A Journey To The Revillagigedo Archipelago: Part I

We travelled to Mexico in search of wild encounters with marine life and experience a different culture.

By Josh Davies

Me and Patrizia have recently returned from one of the most exciting, action-packed adventures of our lives. We travelled to Mexico in search of wild encounters with marine life and experience a different culture.


San Jose Del Cabo Main Square

The Journey

The multi-day journey to reach the liveaboard started in London. It was a little over 11 hours to reach Mexico City (-7 hours GMT), which although can seem like an eternity, there is plenty to keep you occupied. We flew with British Airways, and immediately from the check-in to arriving the other side, the staff could not have been more helpful.

We experienced a short delay before boarding, and as we had left enough time between travel and adjoining flights, this did not affect our travel plans, fortunately. If you are on a tight schedule, and are concerned with this kind of thing, I would recommend comprehensive travel insurance, that covers you for any missed flights and liveaboard trips, in the event you are unable to make it for any reason. The worst thing about insurance, is that you never want to actually have to use it, however it can give you peace of mind, in these situations.

The route that we took, which was the most direct (as is the case from most European international airports) was London Heathrow (LHR) > Mexico City (MEX) > San Jose Del Cabo (SJD). We opted to stopover a night in each place, in order to allow for any major delays or flight changes. Due to the distance, we wanted the peace of mind, even if that meant arriving a day or two early. If you have time constraints, with the right flight schedule, you could make it to Cabo San Lucas for the boat departure, in 2 days.

From Mexico City to San Jose Del Cabo (-8 hours GMT), it’s a little over 2 hours by plane. From the moderately cold, mountain climate, the first wave of heat hit me when I stepped off the plane. Sandstone-coloured buildings and tall cacti dotted around reminded me that I had arrived in the desert.


One of many streets of wall art in San Jose Del Cabo

A few things to bear in mind when travelling in Mexico:

A little Spanish goes a long way. Brush-up on your local phrases using a Lonely Planet, phrase book or language app. It’s polite, the locals will appreciate it.

Travelling with a camera? There have been many reports of airports charging people a “camera tax”. Fortunately, our liveaboard, Nautilus informed us of this before coming, so we planned accordingly, however it’s not common knowledge. This is completely illegal, and should you come across this issue, you should contact your liveaboard representative immediately to assist. Try to ask them about this before you travel, so they can give you a contact to call in the case this happens.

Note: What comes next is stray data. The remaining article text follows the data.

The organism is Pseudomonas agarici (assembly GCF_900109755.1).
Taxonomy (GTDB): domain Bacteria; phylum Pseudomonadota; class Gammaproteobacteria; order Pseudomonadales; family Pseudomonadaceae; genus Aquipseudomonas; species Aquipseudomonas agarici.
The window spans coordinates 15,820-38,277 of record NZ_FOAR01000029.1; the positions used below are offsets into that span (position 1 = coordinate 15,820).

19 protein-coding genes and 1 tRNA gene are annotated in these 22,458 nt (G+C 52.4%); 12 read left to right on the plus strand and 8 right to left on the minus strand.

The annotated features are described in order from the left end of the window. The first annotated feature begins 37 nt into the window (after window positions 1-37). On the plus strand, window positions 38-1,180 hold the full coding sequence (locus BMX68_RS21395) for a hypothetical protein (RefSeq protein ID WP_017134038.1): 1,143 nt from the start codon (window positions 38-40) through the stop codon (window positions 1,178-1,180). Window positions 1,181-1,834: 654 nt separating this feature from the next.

It is customary to leave tips in Mexico, and whilst in many countries like Australia and in Europe, tipping is not the ‘norm’, it’s important to respect the local rules. Just account for a 10-15% tip when eating out, taking a taxi, or when a porter helps with your luggage, and you won’t go far wrong.


The local market every Thursday and some local city fauna and street art

San Jose Del Cabo

San Jose Del Cabo is a small city in Baja California, Mexico, which around 140,000 people call home.

Once making the journey from the airport to the city centre, we stayed at the budget-friendly Hotel Casa Ceci. The location was fantastic (very central) and although with simple amenities, it was comfortable, and the staff were friendly and accommodating.

Whilst being a 15-minute car journey from the ocean, there are few public beach spaces around, as they are mostly private to the hotels in the area. So if you’re thinking of heading to the beach for a sunset drink or post-lunch margherita, think twice, as the bars are normally private for hotel guests only.

We normally like to get around with our two feet, if you do need to reach out of town, or you need to head to one of the larger supermarkets, outside of the centre, Uber is the cheapest way to get around. The few times we used it during the trip, we found the drivers to be readily available, and reasonably priced. It’s one of the few times when it’s not customary to tip – as this is normally done through the app.

Plaza Mijares is the town centre, which hosts an artisanal market every Thursday. Here you will find local artists showcasing their work, along with other local products such as coffee, bags, and clothing, made exclusively by people from the neighbouring towns and cities. There was a band playing, and the bars and streets are bustling.

Alternatively, we used the local buses to travel, which for long-distances, were much more affordable, and a great way to see the scenes, especially when travelling From San Jose Del Cabo to Cabo San Lucas.

Once arriving in Cabo San Lucas, the small yet notorious city where the Nautilus Explorer was due to depart from that night, we headed straight to the See Creatures dive centre. After being introduced to the Nautilus staff, exploring the town, and enjoying the free photography course offered by Nautilus, it was time to go to the boat.


Getting our last minute photography revision in, courtesy of Alex Mustard and Pacifico brewery

TIP: arriving in Cabo San Lucas early on the day of departure will mean you will spend most of the day waiting in the city. There is a busy harbour, a shopping centre, and an array of restaurants to choose from, whilst you wait for the departure to Socorro.

The time had finally come. We were boarding the boat, en-route to Socorro. Part II is coming next week. Deep diving and shark encounters await!